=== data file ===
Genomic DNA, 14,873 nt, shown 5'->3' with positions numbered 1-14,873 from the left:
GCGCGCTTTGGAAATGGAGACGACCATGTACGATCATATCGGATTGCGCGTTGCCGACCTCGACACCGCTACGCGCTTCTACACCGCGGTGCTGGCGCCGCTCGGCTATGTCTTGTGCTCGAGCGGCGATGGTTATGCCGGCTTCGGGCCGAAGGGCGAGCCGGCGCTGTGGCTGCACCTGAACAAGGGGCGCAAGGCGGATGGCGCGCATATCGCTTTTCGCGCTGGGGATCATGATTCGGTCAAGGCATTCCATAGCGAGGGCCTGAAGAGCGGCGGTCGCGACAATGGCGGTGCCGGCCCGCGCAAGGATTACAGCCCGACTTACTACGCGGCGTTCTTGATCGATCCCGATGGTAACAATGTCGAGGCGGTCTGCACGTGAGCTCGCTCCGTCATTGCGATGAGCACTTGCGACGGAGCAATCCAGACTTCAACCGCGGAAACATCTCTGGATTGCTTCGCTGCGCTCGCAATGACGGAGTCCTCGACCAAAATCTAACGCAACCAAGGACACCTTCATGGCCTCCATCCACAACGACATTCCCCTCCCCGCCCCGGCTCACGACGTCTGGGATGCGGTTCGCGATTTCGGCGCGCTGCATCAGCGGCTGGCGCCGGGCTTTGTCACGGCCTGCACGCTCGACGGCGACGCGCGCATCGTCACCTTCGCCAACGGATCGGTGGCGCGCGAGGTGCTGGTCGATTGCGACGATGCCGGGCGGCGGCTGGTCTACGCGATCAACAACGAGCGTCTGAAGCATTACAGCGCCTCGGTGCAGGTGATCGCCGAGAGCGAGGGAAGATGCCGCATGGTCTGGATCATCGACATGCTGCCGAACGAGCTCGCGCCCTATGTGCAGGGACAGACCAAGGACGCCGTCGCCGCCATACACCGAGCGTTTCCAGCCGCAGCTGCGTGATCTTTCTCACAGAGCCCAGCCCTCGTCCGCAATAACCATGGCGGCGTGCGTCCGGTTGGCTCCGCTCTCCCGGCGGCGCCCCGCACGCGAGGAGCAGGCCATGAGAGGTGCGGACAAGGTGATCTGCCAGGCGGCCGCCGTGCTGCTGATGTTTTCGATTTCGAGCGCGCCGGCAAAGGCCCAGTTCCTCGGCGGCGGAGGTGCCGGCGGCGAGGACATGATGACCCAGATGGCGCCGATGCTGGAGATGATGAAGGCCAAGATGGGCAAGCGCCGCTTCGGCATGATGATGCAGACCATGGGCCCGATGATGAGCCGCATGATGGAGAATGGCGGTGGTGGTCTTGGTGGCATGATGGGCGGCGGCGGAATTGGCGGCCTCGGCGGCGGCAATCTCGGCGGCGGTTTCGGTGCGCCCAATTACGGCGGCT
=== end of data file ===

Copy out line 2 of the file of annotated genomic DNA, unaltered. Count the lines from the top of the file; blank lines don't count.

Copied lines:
GCGCGCTTTGGAAATGGAGACGACCATGTACGATCATATCGGATTGCGCGTTGCCGACCTCGACACCGCTACGCGCTTCTACACCGCGGTGCTGGCGCCGCTCGGCTATGTCTTGTGCTCGAGCGGCGATGGTTATGCCGGCTTCGGGCCGAAGGGCGAGCCGGCGCTGTGGCTGCACCTGAACAAGGGGCGCAAGGCGGATGGCGCGCATATCGCTTTTCGCGCTGGGGATCATGATTCGGTCAAGGCATTCCATAGCGAGGGCCTGAAGAGCGGCGGTCGCGACAATGGCGGTGCCGGCCCGCGCAAGGATTACAGCCCGACTTACTACGCGGCGTTCTTGATCGATCCCGATGGTAACAATGTCGAGGCGGTCTGCACGTGAGCTCGCTCCGTCATTGCGATGAGCACTTGCGACGGAGCAATCCAGACTTCAACCGCGGAAACATCTCTGGATTGCTTCGCTGCGCTCGCAATGACGGAGTCCTCGACCAAAATCTAACGCAACCAAGGACACCTTCATGGCCTCCATCCACAACGACATTCCCCTCCCCGCCCCGGCTCACGACGTCTGGGATGCGGTTCGCGATTTCGGCGCGCTGCATCAGCGGCTGGCGCCGGGCTTTGTCACGGCCTGCACGCTCGACGGCGACGCGCGCATCGTCACCTTCGCCAACGGATCGGTGGCGCGCGAGGTGCTGGTCGATTGCGACGATGCCGGGCGGCGGCTGGTCTACGCGATCAACAACGAGCGTCTGAAGCATTACAGCGCCTCGGTGCAGGTGATCGCCGAGAGCGAGGGAAGATGCCGCATGGTCTGGATCATCGACATGCTGCCGAACGAGCTCGCGCCCTATGTGCAGGGACAGACCAAGGACGCCGTCGCCGCCATACACCGAGCGTTTCCAGCCGCAGCTGCGTGATCTTTCTCACAGAGCCCAGCCCTCGTCCGCAATAACCATGGCGGCGTGCGTCCGGTTGGCTCCGCTCTCCCGGCGGCGCCCCGCACGCGAGGAGCAGGCCATGAGAGGTGCGGACAAGGTGATCTGCCAGGCGGCCGCCGTGCTGCTGATGTTTTCGATTTCGAGCGCGCCGGCAAAGGCCCAGTTCCTCGGCGGCGGAGGTGCCGGCGGCGAGGACATGATGACCCAGATGGCGCCGATGCTGGAGATGATGAAGGCCAAGATGGGCAAGCGCCGCTTCGGCATGATGATGCAGACCATGGGCCCGATGATGAGCCGCATGATGGAGAATGGCGGTGGTGGTCTTGGTGGCATGATGGGCGGCGGCGGAATTGGCGGCCTCGGCGGCGGCAATCTCGGCGGCGGTTTCGGTGCGCCCAATTACGGCGGCT